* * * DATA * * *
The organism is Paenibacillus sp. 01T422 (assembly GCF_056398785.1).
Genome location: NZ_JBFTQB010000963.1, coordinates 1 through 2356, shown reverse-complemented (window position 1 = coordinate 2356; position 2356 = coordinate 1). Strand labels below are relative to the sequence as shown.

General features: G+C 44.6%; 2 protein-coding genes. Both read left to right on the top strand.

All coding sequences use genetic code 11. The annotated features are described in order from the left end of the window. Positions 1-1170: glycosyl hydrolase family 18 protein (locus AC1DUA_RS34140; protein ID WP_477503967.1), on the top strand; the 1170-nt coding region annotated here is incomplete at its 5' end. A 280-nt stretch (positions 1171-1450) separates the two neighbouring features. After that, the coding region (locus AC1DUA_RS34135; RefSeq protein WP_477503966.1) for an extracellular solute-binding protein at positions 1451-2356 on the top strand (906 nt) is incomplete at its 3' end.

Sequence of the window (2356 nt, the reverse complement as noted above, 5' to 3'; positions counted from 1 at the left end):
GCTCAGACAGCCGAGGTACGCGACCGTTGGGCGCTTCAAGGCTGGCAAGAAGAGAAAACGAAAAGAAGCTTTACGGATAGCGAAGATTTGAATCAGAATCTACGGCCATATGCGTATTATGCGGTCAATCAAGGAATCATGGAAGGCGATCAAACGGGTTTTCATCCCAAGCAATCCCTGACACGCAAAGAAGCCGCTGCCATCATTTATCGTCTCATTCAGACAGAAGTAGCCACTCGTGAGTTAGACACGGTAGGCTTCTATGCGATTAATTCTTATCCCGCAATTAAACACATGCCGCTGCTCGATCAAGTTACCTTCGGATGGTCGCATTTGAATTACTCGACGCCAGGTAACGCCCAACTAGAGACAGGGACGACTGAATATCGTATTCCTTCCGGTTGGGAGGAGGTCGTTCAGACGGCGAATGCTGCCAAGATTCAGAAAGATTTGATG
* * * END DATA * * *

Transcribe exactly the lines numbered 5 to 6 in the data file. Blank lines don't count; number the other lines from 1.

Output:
Sequence of the window (2356 nt, the reverse complement as noted above, 5' to 3'; positions counted from 1 at the left end):
GCTCAGACAGCCGAGGTACGCGACCGTTGGGCGCTTCAAGGCTGGCAAGAAGAGAAAACGAAAAGAAGCTTTACGGATAGCGAAGATTTGAATCAGAATCTACGGCCATATGCGTATTATGCGGTCAATCAAGGAATCATGGAAGGCGATCAAACGGGTTTTCATCCCAAGCAATCCCTGACACGCAAAGAAGCCGCTGCCATCATTTATCGTCTCATTCAGACAGAAGTAGCCACTCGTGAGTTAGACACGGTAGGCTTCTATGCGATTAATTCTTATCCCGCAATTAAACACATGCCGCTGCTCGATCAAGTTACCTTCGGATGGTCGCATTTGAATTACTCGACGCCAGGTAACGCCCAACTAGAGACAGGGACGACTGAATATCGTATTCCTTCCGGTTGGGAGGAGGTCGTTCAGACGGCGAATGCTGCCAAGATTCAGAAAGATTTGATG